The branches at the bottom must droop slightly, as the shade providers, which can be shown by drawing them at a more horizontal angle. Gradually, you can draw them going more vertically towards the top.
Step 3: Finding the Baseline
This step will be appreciated in the end, it adds a natural flair to your tree sketch by accentuating the natural bow of the tree – meaning its curve or shape. This is done by drawing a horizontal line across your tree, placed just below the lowest branches. See our example below as a reference.
Step 4: Constructing how Your Tree Will Arch
This step will be making use of the baseline you drew in step three, it will keep your tree in line with the intended shape you wanted for it. Starting on the end of the baseline on the left-hand side, arching upwards and over the construction lines for the branches, and finishing at the other end of the baseline on the right-hand side.
Step 5: The Tree Trunk Construction
You might think that this step is going to be the easiest – besides the first vertical line in step one. This is not a matter of two lines that run parallel to each other to make the base of the trunk. There is more to it than that and it is very important to get it right or the whole tree will look odd. Few trees have a straight trunk – except for maybe the Pine tree, which we will be working with later. This tree has a more curvy trunk and it starts from just underneath the baseline.
As you can see from our example, we have shown a hint of roots growing by drawing some smaller lines inside the trunk, at the bottom.
Step 6: Detailing Your Tree Trunk with Bark
Now that your trunk is laid out in all of its fine voluptuousness, we can begin with adding all of the finer details to make it look super realistic. You begin this step by drawing some fine lines going upwards, in the direction of the trunk. These will represent the curves that the bark makes on the trunk.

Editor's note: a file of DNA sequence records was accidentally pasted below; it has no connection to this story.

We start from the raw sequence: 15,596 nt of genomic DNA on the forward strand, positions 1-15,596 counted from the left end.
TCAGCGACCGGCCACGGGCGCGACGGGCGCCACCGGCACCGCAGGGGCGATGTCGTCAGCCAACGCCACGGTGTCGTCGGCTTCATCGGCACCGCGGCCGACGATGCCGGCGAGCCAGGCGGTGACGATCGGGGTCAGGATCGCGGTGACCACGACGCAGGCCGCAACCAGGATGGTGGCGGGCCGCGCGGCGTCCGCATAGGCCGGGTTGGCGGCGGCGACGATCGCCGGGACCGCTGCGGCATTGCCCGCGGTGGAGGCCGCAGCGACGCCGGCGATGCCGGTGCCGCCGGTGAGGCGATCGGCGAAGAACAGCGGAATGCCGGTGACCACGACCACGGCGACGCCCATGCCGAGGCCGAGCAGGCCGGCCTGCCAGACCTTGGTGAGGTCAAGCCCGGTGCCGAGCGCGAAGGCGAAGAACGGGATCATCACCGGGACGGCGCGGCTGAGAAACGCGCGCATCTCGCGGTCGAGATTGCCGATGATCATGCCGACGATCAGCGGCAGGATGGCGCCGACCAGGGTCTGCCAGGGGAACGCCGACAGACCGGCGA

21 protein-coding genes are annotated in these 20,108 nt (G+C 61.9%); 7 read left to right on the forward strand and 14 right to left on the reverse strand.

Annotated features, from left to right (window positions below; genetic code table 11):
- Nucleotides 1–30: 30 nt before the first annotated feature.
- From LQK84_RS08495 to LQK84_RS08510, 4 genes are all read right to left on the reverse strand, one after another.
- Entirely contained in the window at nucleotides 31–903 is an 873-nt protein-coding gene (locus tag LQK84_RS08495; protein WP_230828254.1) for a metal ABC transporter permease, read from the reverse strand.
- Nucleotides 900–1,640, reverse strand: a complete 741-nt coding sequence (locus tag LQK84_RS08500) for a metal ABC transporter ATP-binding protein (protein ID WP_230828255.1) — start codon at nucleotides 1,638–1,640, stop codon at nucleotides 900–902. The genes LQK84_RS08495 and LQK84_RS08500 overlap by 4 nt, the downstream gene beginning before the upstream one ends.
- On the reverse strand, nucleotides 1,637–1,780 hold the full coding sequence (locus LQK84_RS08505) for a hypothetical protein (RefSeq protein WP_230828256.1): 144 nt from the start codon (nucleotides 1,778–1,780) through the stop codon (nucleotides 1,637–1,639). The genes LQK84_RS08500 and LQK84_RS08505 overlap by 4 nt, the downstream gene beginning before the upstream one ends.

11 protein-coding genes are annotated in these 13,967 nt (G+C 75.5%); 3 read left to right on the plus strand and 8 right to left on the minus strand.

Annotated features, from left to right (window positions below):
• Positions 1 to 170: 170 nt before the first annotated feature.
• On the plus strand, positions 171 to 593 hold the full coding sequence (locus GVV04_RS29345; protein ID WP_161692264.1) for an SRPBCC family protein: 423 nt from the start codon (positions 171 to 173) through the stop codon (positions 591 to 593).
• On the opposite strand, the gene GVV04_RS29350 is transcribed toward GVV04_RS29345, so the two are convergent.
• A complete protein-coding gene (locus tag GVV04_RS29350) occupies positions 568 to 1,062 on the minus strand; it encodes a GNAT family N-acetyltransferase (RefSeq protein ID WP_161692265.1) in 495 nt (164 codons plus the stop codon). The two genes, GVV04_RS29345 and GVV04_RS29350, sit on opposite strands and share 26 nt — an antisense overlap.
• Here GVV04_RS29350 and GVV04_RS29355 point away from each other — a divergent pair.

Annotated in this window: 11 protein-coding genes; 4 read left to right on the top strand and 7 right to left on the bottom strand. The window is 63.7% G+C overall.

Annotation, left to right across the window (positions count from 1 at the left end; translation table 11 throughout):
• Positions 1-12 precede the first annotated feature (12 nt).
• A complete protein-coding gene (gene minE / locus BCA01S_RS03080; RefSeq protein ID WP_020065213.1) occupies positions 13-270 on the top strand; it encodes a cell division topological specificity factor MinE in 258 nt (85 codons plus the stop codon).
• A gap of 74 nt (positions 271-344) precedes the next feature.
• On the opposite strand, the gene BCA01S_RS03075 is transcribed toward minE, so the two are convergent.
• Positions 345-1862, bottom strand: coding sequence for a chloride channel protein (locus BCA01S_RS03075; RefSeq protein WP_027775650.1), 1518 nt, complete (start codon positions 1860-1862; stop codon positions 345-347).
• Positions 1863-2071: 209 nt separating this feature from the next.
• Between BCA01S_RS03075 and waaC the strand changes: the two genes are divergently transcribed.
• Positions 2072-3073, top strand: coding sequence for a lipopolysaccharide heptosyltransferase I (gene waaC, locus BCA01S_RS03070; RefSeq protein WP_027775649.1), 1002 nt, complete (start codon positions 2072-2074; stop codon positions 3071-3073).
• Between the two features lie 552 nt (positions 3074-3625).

To get the detailing of the bark just right you must have lots of very fine lines that are tightly packed in between the previous ones you drew. that run in the direction of the tree’s trunk. It might start to resemble a print of a finger.
A good tip to get this done accurately is that not all of your very fine lines have to be straight. Some of the lines can curve around at the bottom, or loop over at the top. This adds a realistic flare to the bark of your tree.
Step 7: Creating the Shape of the trees Canopy
In terms of drawing trees, the canopy is probably the most eye-catching part of the drawing. We will be outlining the canopy by using the construction lines we drew in steps three and four. Starting from either side, it is your choice. Start by drawing from the place where the base of the trunk meets with the baseline.
Because the tree is quite a leafy one, the canopy will bear many leaves and your outline must represent that. You can do this by drawing a line that runs continuously following the beeline and the arch line, all the way until you get to the other side of the trunk. The line must be jagged and curvy and it must drop in and out of the arch line – like seeing leaves from a distance.
When this step is complete you can remove the vertical and the horizontal construction lines from your tree branch drawing in step two ut, do not remove the branch lines.
Step 8: Adding Leaves in Your Tree Canopy
This part gives way to your artistic freedom. Your tree drawing will not be fully covered in leaves. A realistic drawing will have a few spaces that will show the branches peeping through. To get this right, all you have to do is draw a few curvy and oddly shaped patches over the branches’ construction lines, wherever you want. Once you have chosen where the branches will be visible, you can erase the rest of the branches’ construction lines – but not within the patches you just drew.
You can get the effect of the leaves quite accurately by simply drawing hundreds of tiny curved strokes with your pencil – they do not have to be perfect as long as they are small. Do not draw the leaves within the patches you left bare for the branches to show through.
Step 9: Adding Detail to Your Tree Branches
This next step is about filling in the patches you left without any leaves. It is a real game-changer in terms of how to draw a tree easily but make it look realistic. You can use the branches’ construction lines that are still visible if you like their structure, or you can draw them free-hand.